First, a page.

November 7, 2016 / 7:47 AM / 9 months ago

COMMODITIES-Coal, metals surge as Clinton hopes grow; gold falters

* Coking coal rallies 10 pct in China, nickel up over 5 pct

* Gold back below $1,300 as risk appetite revived

* China steel, nickel, tin, coke, egg hit upside limit

* FBI clears Clinton after review of newly uncovered emails

By Manolo Serapio Jr

MANILA, Nov 7 (Reuters) - Coking coal rallied 10 percent and nickel led metals higher on Monday as investors piled back into risky assets after the FBI cleared Hillary Clinton for using a private email server, giving her a last-minute boost ahead of the Nov. 8 election.

The FBI said on Sunday it stood by its earlier finding that no criminal charges were warranted against the Democratic presidential candidate for using a private email server for government work.

Gold suffered from the revival in risk appetite, falling more than 1 percent below $1,300 an ounce, as funds sought more exposure in industrial commodities, including this year's best bet, coal. Oil recovered from multi-week lows.

"One clear implication from all these is that investors are looking to a more market-friendly event. Risk appetite improves when a President Clinton seems to be a more probable scenario than a President Trump," said Barnabas Gan, analyst at OCBC Bank in Singapore.

A Reuters/Ipsos tracking poll released on Friday put Clinton just 5 percentage points above Republican rival Donald Trump. But major bookmakers and online exchanges are much more confident about a Clinton victory.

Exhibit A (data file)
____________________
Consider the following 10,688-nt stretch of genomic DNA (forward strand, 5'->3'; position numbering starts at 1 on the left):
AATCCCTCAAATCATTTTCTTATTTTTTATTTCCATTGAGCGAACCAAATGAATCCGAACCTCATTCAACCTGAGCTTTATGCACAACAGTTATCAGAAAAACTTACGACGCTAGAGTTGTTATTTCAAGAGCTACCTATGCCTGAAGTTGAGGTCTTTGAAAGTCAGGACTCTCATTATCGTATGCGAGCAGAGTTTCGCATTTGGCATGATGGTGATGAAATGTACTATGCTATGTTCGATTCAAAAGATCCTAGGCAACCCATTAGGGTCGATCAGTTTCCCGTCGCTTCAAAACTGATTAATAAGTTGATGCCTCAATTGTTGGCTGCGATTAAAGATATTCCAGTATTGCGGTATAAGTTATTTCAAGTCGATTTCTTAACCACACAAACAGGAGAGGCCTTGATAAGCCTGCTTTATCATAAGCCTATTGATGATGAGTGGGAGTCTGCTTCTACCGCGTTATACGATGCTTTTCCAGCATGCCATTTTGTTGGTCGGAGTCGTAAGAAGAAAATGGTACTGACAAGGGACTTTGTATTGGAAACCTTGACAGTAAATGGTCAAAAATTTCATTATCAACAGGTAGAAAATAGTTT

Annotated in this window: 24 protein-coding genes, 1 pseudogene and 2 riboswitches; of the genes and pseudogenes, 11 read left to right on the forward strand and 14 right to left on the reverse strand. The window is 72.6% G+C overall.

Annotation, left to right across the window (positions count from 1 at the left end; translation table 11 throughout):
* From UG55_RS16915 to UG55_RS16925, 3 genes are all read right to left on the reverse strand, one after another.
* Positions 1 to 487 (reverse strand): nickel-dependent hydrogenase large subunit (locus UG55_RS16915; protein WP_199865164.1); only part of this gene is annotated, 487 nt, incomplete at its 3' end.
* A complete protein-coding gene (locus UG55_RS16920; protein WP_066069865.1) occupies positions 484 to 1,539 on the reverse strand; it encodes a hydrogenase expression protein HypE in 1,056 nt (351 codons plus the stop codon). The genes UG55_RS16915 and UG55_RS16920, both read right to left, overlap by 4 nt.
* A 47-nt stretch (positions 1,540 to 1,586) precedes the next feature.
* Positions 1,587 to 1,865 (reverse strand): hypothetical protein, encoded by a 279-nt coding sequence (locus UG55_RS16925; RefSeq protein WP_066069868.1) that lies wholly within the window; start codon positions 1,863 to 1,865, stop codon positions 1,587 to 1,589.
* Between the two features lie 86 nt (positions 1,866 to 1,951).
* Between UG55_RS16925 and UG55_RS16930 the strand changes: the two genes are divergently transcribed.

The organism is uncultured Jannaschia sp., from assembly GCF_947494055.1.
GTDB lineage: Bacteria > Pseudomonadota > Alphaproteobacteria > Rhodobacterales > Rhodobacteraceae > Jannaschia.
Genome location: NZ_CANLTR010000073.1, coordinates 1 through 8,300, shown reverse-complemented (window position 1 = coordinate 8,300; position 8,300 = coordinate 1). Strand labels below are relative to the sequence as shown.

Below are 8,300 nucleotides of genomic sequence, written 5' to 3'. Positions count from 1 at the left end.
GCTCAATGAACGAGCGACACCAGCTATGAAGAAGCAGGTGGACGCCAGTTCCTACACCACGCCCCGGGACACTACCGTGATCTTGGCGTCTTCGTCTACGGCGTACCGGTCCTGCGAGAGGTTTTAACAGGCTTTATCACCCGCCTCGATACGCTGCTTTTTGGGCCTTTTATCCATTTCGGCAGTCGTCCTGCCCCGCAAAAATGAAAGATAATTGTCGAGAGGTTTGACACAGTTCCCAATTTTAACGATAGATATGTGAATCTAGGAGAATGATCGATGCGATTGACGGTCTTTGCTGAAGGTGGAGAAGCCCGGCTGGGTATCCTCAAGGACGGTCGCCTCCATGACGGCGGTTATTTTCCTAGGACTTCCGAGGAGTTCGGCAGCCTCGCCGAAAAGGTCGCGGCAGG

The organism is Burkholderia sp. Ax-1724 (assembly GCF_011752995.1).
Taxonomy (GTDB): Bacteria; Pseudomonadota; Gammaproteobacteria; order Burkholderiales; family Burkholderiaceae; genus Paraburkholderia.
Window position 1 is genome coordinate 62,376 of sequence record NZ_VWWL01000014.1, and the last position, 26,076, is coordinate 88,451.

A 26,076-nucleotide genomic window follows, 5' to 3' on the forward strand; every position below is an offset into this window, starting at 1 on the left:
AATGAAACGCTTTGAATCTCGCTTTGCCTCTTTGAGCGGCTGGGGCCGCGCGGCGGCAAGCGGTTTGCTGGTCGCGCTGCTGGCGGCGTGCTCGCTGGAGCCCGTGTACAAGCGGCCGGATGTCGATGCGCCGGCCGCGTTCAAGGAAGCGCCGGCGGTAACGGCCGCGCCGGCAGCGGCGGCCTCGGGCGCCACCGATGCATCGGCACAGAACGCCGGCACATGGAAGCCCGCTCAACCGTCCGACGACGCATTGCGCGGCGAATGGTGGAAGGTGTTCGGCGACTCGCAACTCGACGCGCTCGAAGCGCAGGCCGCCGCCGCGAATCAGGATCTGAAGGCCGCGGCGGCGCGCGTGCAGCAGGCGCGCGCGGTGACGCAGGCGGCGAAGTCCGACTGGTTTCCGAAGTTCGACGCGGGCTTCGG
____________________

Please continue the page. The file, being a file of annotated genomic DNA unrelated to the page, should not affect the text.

Coking coal futures in China led the rally in Asian commodities, and analysts believe the steelmaking raw material will benefit further from a shortage in supply spurred by Beijing's push to tackle overcapacity.

The most-traded coking coal for January delivery on the Dalian Commodity Exchange soared 10 percent to hit the exchange-set ceiling of 1,516 yuan ($224) a tonne, a record high.

Coke, made from coking coal and used to make steel, also climbed by its 7 percent limit to hit 2,001.50 yuan per tonne, its loftiest since March 2013.

Chinese steel futures similarly surged by their 6 percent ceiling, and raw material iron ore jumped more than 5 percent at one point.

Even egg futures rose by their 5 percent limit.

NICKEL SOARS

Nickel on the London Metal Exchange climbed more than 5 percent to stand above $11,000 a tonne, for the first time since August. In Shanghai, nickel jumped 6 percent to its upside limit of 88,430 yuan a tonne, its strongest since August 2015.

Shanghai tin also went limit up, rising 5 percent to 147,400 yuan per tonne, and LME tin rose 3 percent. LME copper jumped 2 percent to its highest since March.

Both Brent and U.S. crude oil rose more than 1 percent, rebounding from Friday's multi-week lows.

Gold dropped 1.2 percent to a session low of $1,287.73 an ounce, losing its safe-haven allure after the FBI news lifted a cloud over Clinton's presidential campaign.

The precious metal could slip further if the U.S. Federal Reserve goes ahead with raising interest rates next month as the market expects, analysts say.

With a Clinton win regarded as market-friendly news, "it does give the Fed additional ammunition for a rate hike," said OCBC's Gan. ($1=6.7746 Chinese yuan) (Reporting by Manolo Serapio Jr.; Editing by Clarence Fernandez)

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